There is some confusion when it comes to knowing the differences between annual ryegrass and cereal rye. Many confuse these crops because they share the word “rye” in their names. Annual ryegrass is a cool-season grass, while cereal rye is a grain that has growth characteristics much like wheat. Annual ryegrass seed costs slightly less than cereal rye, is much smaller and weighs 26 pounds per bushel. The seed of cereal rye is much larger and weighs 56 pounds per bushel.
Like many cover crops, annual ryegrass builds soil, reduces runoff and erosion, sequesters nitrogen, improves water infiltration and increases organic matter. Annual ryegrass is easy to establish in the fall with adequate moisture. For best results, it needs to grow for 45 to 60 days before freezing temperatures arrive. Annual ryegrass is more susceptible to winterkill, which can be caused by a lack of snow cover combined with very low wind chill and multiple freeze-thaw events.
Annual ryegrass residue breaks down more quickly than that of cereal rye. In trials in the Midwest, about 70 to 80 pounds of nitrogen per acre were available to the following row crop, after annual ryegrass was burned down. These results depended on field history.
According to Dale Strickler, an agronomist for Green Cover Seed in Iola KS, annual ryegrass, while not a cereal grain, is a viable fall-planted grass option. “While the above-ground biomass of this species is far less than rye or triticale, the root system is massive. Annual ryegrass roots 36 inches deep have been observed from plants that are only 6 inches tall.” He adds that Diploid varieties like Winterhawk can survive winters in zones 4B and 5A (Nebraska) and south but need to be established sooner than cereal rye to have the best survival chances. “We like to see annual ryegrass established 2 weeks ahead of your first frost if possible to maximize root development prior to overwintering.”
Many farmers look for a cover crop capable of breaking through layers of soil compaction. Annual ryegrass performs much better than cereal rye, especially below 24 inches. The roots of row crops will follow the annual ryegrass roots deeper for nutrients and moisture that otherwise would not be available. Mike Plumer, a University of Illinois Extension agronomist and cover crops specialist, says he would never recommend cereal rye to solve soil compaction.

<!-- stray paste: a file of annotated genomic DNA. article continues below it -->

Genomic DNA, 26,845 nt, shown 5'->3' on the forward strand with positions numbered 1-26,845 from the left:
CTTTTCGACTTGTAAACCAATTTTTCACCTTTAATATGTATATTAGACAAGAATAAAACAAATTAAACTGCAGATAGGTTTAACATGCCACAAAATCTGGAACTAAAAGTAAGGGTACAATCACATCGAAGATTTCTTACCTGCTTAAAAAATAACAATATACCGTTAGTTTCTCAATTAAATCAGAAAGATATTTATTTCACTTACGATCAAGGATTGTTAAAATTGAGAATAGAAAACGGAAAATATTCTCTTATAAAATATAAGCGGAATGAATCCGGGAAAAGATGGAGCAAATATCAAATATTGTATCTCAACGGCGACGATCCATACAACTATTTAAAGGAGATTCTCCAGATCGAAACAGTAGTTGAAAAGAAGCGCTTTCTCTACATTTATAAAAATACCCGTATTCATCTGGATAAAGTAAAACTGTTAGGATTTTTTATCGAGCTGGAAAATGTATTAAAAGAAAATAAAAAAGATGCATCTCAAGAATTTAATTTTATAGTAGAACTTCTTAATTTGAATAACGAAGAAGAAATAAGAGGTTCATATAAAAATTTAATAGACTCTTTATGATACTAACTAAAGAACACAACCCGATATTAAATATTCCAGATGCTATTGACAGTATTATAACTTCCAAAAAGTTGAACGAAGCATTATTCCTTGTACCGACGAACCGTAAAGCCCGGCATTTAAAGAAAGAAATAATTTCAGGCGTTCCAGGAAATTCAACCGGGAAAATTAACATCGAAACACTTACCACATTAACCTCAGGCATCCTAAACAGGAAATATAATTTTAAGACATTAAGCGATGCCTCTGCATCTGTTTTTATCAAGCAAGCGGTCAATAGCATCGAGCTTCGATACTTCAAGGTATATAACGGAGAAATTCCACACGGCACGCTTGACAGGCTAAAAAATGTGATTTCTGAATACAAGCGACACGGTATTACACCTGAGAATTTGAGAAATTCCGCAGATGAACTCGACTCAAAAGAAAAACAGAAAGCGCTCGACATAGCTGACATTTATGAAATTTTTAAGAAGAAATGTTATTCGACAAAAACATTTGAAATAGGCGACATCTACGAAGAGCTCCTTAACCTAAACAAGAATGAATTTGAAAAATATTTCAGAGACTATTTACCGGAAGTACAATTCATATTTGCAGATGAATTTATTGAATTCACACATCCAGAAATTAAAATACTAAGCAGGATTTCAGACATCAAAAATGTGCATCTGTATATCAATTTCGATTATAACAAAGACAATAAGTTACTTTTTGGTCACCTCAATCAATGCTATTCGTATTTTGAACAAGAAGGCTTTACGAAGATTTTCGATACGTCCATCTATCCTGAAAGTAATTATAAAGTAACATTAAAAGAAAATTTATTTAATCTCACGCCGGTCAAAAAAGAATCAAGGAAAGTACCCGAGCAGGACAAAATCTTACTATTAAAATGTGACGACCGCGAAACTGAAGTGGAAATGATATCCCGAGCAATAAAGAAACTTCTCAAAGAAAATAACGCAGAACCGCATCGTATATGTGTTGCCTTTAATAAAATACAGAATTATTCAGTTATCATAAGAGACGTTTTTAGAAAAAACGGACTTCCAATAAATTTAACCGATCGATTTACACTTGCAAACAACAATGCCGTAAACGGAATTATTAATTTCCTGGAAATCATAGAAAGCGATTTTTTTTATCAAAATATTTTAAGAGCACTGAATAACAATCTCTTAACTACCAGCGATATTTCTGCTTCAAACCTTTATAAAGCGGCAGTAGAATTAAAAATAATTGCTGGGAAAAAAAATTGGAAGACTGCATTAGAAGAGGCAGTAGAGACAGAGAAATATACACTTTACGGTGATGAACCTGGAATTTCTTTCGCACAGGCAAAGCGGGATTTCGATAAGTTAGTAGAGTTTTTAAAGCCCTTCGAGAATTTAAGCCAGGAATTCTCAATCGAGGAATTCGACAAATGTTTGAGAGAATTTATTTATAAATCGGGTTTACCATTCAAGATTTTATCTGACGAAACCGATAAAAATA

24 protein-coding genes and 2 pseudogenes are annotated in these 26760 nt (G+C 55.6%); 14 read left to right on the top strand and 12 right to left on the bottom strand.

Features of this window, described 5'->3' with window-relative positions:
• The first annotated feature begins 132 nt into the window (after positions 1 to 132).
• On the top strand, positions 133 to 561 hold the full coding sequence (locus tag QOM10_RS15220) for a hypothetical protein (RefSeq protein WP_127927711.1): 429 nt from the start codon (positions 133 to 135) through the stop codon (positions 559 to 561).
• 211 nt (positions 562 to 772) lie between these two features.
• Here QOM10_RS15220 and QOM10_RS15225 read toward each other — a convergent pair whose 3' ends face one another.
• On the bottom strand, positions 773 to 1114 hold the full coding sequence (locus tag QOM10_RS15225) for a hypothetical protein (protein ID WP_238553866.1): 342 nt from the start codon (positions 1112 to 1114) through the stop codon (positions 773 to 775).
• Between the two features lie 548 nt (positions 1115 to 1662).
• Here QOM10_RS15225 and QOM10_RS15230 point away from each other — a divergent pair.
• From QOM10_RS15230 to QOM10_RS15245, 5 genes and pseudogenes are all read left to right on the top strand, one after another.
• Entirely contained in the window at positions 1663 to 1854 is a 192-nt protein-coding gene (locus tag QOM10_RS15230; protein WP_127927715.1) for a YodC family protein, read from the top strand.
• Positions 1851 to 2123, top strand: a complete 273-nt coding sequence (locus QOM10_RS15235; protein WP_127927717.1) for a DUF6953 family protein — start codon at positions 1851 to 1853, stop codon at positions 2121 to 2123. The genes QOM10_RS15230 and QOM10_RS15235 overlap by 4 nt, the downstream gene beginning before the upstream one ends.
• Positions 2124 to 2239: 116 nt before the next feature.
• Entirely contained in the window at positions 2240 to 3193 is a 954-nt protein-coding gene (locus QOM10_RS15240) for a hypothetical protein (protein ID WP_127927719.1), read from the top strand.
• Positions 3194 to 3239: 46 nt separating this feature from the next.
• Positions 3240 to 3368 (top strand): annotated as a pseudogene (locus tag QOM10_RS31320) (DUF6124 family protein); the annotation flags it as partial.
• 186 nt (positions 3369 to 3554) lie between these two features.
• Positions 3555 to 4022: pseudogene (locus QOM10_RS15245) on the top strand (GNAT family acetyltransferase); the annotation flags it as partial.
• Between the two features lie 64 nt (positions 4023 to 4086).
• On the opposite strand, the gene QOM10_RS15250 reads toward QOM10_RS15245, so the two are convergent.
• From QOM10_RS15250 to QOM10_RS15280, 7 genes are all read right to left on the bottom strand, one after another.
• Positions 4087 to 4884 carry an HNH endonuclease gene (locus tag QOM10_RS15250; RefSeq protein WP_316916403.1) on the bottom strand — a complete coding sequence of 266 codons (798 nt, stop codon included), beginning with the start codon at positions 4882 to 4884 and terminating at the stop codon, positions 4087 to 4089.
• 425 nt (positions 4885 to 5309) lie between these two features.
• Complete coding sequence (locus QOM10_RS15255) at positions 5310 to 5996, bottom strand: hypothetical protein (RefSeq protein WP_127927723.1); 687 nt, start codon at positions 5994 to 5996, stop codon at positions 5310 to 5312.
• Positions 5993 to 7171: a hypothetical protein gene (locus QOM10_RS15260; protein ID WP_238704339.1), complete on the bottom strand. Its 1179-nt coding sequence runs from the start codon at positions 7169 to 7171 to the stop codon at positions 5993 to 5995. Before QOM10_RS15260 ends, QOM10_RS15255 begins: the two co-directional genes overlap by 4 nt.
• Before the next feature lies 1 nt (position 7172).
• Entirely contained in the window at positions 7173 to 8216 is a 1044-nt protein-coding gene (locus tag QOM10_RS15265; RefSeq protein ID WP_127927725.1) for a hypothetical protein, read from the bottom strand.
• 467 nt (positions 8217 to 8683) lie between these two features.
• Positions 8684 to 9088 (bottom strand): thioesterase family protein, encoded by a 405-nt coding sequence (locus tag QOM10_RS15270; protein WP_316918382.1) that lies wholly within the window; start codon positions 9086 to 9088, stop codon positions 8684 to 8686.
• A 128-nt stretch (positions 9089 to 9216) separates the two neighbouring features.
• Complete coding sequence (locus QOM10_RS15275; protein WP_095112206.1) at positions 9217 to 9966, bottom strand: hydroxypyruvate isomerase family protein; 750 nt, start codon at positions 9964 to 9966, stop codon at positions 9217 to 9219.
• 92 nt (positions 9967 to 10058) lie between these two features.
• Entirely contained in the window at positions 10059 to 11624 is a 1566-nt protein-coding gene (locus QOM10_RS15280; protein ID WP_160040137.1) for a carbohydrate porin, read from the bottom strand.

Cereal rye will survive in low rainfall, but it doesn’t do well in excessive moisture. It also grows fine in low soil fertility and sandy soil. Annual ryegrass does just fine in a wet climate. While it prefers fertile soil, annual ryegrass does well on poor, rocky soils and will do better than cereal rye in denser clay soils, according to the Sustainable Agriculture Network.
More biomass is a plus for cereal rye during the fall, winter and early spring because it provides good weed control. Annual ryegrass also is effective with weed control.
Strickler says winter cereal rye remains the undisputed king of cover crops due to its extreme cold tolerance and wide planting window. “With the ability to germinate in soils as cold as 34 degrees, it can be planted very late in the season and still successfully vernalize. It is the first crop to break dormancy in the spring so it is the best weed control of anything you can plant in the fall.” He adds that it is by far the best cover crop ahead of soybeans and it can be used ahead of corn as long as a good nitrogen management plan is in place.
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